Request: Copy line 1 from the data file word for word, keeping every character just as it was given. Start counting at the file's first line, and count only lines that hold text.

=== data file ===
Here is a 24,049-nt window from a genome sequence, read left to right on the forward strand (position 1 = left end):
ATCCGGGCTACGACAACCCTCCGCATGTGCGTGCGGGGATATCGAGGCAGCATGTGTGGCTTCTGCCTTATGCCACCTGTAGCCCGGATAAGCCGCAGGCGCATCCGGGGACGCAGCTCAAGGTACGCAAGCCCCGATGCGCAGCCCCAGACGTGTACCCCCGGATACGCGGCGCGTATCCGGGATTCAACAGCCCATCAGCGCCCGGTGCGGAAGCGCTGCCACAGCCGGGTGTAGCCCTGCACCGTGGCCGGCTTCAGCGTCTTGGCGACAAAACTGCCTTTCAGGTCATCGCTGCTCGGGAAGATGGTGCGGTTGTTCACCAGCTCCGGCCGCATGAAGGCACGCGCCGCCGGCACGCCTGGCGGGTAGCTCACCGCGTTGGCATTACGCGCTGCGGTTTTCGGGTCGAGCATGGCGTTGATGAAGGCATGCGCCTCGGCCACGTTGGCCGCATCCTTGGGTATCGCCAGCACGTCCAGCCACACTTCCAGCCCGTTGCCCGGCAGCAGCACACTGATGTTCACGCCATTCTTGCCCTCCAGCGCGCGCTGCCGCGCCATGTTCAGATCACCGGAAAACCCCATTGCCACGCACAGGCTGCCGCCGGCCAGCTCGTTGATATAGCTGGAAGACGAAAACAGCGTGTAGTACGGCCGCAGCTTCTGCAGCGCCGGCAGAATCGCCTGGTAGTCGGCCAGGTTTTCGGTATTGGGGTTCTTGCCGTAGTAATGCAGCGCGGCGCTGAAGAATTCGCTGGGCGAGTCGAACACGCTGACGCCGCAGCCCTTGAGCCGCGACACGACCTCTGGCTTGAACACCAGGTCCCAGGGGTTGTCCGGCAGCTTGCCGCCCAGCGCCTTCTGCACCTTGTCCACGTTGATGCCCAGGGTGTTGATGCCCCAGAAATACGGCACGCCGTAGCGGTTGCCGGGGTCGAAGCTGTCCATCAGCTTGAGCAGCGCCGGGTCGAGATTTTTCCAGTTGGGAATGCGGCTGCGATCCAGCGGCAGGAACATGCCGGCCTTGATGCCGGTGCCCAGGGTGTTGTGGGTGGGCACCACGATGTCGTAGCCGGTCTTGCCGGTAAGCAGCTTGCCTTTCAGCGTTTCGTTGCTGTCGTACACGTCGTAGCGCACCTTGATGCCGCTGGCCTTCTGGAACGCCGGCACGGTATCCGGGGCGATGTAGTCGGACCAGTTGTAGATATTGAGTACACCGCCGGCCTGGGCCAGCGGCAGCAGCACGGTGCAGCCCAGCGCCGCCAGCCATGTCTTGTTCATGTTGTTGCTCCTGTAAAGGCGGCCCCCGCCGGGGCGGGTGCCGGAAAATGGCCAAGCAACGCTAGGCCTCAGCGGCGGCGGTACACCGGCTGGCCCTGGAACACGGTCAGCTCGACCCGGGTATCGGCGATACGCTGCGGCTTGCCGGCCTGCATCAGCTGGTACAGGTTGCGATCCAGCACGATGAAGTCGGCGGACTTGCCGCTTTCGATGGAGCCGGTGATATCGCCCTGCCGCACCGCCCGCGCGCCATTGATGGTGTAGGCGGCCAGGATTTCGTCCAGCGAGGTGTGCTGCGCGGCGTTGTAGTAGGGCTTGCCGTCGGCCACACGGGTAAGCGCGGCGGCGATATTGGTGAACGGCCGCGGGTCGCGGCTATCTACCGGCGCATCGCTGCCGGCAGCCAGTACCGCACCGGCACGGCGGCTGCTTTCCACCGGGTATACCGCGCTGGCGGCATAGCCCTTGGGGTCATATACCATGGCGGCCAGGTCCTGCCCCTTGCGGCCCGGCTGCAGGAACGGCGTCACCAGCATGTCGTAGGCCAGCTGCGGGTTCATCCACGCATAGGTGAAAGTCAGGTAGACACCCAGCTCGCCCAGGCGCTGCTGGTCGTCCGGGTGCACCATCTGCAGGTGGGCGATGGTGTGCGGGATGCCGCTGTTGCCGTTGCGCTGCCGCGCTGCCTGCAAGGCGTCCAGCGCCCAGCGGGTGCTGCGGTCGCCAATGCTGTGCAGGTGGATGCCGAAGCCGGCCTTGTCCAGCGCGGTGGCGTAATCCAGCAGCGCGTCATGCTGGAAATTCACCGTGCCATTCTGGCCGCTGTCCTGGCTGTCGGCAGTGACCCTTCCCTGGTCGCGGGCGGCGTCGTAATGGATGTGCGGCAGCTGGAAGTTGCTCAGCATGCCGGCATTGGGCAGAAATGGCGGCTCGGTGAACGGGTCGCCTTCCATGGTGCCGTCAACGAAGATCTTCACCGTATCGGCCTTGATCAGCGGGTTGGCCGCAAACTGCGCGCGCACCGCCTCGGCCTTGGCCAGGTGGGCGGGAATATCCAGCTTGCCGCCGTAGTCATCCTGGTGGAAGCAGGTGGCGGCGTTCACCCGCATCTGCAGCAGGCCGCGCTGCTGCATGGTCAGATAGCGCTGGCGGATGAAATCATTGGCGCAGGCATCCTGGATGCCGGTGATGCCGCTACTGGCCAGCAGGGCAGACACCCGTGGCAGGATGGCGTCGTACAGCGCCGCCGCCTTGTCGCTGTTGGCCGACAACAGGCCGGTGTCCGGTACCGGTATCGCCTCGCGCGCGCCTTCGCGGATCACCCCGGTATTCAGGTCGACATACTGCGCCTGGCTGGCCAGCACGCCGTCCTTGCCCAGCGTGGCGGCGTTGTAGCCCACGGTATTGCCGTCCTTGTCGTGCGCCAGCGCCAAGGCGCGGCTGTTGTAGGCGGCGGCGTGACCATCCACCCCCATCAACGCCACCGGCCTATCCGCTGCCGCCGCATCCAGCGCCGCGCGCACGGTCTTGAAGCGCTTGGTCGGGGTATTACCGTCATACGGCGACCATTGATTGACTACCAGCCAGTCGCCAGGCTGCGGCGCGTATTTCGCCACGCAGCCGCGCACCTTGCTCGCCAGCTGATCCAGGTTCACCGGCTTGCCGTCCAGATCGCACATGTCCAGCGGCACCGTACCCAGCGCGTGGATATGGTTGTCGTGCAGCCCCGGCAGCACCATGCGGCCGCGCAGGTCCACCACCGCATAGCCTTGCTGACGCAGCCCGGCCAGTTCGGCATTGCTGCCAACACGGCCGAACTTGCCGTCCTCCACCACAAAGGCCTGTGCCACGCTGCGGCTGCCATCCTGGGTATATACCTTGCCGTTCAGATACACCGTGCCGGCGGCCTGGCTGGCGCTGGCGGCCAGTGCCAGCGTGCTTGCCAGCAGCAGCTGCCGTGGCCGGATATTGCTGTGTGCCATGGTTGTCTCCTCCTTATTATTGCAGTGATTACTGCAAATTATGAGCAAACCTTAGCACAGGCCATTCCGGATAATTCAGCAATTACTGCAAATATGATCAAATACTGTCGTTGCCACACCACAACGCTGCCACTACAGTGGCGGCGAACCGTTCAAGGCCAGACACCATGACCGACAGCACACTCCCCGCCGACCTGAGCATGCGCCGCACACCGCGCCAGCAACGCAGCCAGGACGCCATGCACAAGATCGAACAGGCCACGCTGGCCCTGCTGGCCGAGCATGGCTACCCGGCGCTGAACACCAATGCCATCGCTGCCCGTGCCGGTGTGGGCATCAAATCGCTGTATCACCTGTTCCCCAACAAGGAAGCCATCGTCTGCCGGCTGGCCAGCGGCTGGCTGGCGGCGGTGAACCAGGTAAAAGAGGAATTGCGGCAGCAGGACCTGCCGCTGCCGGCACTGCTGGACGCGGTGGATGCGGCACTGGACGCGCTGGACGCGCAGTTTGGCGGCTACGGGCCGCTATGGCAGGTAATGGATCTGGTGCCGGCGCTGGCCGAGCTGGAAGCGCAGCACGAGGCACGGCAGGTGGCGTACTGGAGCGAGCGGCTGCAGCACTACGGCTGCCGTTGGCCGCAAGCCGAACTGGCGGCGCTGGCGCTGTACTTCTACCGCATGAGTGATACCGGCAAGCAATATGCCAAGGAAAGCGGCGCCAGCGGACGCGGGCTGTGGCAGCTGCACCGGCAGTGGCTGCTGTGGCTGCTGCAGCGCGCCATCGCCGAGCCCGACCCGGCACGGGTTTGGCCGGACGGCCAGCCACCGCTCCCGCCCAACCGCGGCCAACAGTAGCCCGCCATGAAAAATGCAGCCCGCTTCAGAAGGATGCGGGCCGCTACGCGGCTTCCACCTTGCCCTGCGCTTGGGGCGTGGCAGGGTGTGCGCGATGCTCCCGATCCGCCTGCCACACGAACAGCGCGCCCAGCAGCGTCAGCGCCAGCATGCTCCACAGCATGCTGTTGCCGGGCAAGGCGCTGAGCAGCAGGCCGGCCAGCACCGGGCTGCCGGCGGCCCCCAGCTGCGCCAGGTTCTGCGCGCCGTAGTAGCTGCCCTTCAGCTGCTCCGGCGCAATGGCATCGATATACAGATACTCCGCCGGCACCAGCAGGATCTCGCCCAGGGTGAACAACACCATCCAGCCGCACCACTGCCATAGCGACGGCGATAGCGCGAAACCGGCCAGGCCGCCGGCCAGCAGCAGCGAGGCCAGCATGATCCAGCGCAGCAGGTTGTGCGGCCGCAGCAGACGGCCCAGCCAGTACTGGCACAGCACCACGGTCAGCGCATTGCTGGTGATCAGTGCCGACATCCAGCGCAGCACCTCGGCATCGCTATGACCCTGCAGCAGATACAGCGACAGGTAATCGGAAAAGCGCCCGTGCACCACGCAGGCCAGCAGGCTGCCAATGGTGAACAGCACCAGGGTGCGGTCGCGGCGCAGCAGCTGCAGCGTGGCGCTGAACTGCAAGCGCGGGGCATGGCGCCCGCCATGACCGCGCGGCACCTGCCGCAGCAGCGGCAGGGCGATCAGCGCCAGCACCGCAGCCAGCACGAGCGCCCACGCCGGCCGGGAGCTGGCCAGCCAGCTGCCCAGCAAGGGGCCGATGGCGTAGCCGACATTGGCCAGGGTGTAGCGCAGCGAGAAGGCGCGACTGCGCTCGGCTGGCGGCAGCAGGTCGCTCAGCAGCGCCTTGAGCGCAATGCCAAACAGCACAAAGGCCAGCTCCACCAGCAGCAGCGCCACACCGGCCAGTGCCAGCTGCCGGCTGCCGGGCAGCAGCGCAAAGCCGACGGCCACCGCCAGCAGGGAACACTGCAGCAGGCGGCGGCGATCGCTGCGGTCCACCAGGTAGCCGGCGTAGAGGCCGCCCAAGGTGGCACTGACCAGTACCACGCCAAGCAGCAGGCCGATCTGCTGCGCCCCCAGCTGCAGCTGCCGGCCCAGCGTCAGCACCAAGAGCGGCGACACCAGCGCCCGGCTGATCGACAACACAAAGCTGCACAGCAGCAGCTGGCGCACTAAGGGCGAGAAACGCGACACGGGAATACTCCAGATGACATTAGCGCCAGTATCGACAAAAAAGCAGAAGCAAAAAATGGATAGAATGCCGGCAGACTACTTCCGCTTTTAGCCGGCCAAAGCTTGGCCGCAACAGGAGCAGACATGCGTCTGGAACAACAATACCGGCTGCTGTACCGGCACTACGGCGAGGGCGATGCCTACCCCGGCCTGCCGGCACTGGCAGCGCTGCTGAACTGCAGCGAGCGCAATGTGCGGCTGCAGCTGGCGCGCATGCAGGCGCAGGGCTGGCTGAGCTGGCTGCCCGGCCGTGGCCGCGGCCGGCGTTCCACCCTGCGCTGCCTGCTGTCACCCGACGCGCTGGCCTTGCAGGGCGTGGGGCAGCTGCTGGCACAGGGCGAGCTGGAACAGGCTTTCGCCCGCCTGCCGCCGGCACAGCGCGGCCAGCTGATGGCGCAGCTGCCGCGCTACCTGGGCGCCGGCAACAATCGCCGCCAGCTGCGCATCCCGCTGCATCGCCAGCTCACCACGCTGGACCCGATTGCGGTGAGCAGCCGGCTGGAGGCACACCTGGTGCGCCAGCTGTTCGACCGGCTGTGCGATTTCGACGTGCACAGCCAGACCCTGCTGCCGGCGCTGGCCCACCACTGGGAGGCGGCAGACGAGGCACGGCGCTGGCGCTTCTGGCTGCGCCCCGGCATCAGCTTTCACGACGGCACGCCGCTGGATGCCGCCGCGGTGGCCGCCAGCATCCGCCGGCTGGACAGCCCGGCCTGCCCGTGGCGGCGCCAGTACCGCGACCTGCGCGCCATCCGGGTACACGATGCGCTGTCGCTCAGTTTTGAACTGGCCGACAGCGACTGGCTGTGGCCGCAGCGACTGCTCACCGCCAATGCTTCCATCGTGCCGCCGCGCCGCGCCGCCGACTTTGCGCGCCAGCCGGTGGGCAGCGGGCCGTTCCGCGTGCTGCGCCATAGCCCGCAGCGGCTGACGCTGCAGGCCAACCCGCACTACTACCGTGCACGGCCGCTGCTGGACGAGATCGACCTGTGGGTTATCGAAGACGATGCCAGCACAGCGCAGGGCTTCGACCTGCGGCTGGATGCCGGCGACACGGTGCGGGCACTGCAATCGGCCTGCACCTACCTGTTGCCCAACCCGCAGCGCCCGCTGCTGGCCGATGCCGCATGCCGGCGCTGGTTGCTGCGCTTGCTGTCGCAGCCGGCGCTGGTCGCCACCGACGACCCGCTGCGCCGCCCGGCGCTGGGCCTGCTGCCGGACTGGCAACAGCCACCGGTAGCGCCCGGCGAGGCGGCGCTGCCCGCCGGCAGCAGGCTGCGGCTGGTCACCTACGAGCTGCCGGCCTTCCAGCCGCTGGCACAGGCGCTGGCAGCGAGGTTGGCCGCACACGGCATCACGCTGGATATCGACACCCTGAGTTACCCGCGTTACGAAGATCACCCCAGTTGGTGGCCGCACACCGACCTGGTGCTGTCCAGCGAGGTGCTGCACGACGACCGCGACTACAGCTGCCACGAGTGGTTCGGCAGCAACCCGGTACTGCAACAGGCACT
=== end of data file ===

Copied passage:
Here is a 24,049-nt window from a genome sequence, read left to right on the forward strand (position 1 = left end):